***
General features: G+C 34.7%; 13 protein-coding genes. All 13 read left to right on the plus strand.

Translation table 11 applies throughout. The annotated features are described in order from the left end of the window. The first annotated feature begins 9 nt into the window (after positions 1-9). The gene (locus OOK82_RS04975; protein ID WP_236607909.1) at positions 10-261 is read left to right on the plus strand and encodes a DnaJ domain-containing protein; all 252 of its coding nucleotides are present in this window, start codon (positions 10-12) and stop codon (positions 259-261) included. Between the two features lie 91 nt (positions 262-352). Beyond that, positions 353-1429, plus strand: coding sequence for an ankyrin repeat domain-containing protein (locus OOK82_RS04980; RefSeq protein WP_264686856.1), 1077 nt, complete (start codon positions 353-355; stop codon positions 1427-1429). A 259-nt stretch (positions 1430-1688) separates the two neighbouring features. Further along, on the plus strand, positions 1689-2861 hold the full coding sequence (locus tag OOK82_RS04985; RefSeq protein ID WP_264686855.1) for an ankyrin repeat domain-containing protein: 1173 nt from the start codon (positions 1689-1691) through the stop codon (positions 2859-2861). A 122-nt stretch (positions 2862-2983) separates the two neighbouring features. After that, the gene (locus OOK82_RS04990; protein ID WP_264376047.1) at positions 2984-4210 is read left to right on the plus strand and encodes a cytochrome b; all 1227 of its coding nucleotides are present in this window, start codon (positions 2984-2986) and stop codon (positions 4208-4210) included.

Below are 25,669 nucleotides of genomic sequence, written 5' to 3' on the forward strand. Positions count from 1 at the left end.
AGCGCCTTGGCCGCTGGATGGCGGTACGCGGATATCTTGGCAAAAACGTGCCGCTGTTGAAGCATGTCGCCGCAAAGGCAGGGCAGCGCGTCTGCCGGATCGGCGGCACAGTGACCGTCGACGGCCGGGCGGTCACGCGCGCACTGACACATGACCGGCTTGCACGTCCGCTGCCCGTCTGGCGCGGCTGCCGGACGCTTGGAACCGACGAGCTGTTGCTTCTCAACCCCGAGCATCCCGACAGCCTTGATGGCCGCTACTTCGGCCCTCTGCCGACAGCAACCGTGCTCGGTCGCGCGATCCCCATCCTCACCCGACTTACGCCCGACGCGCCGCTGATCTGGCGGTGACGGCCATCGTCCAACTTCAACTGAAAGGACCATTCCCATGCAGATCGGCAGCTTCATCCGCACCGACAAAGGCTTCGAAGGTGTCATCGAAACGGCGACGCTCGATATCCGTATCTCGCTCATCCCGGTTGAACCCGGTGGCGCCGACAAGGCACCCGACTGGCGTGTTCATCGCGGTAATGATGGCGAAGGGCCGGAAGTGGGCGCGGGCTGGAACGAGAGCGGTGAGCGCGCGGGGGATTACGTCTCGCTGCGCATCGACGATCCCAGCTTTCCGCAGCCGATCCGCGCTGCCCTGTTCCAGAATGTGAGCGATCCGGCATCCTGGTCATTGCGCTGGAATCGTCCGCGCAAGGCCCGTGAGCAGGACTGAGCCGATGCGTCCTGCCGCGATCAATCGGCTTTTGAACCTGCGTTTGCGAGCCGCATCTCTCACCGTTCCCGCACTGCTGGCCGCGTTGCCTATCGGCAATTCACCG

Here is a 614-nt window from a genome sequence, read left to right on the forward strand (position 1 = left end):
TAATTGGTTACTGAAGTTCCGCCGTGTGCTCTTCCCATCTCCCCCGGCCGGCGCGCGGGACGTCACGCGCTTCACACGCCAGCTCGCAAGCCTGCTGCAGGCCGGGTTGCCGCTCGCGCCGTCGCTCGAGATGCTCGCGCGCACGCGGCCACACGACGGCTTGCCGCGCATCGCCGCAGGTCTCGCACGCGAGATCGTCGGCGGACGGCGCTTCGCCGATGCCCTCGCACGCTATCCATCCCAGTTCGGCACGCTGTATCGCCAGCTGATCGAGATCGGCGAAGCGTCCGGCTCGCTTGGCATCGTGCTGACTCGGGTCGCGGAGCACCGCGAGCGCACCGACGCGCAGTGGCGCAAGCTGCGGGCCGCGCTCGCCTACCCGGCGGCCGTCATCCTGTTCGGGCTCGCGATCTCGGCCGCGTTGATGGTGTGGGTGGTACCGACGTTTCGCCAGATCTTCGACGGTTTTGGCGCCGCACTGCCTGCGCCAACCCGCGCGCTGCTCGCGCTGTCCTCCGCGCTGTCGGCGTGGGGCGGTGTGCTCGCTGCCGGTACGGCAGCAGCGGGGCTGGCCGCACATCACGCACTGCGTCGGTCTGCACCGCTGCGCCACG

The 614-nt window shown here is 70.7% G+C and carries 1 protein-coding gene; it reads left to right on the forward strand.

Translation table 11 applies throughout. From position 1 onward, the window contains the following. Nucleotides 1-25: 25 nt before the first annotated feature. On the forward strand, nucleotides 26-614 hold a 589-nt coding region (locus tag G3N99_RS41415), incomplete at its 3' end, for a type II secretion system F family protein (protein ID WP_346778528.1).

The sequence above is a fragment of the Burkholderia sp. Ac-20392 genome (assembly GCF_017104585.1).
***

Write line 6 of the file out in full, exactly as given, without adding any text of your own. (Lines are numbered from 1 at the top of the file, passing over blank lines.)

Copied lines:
TAATTGGTTACTGAAGTTCCGCCGTGTGCTCTTCCCATCTCCCCCGGCCGGCGCGCGGGACGTCACGCGCTTCACACGCCAGCTCGCAAGCCTGCTGCAGGCCGGGTTGCCGCTCGCGCCGTCGCTCGAGATGCTCGCGCGCACGCGGCCACACGACGGCTTGCCGCGCATCGCCGCAGGTCTCGCACGCGAGATCGTCGGCGGACGGCGCTTCGCCGATGCCCTCGCACGCTATCCATCCCAGTTCGGCACGCTGTATCGCCAGCTGATCGAGATCGGCGAAGCGTCCGGCTCGCTTGGCATCGTGCTGACTCGGGTCGCGGAGCACCGCGAGCGCACCGACGCGCAGTGGCGCAAGCTGCGGGCCGCGCTCGCCTACCCGGCGGCCGTCATCCTGTTCGGGCTCGCGATCTCGGCCGCGTTGATGGTGTGGGTGGTACCGACGTTTCGCCAGATCTTCGACGGTTTTGGCGCCGCACTGCCTGCGCCAACCCGCGCGCTGCTCGCGCTGTCCTCCGCGCTGTCGGCGTGGGGCGGTGTGCTCGCTGCCGGTACGGCAGCAGCGGGGCTGGCCGCACATCACGCACTGCGTCGGTCTGCACCGCTGCGCCACG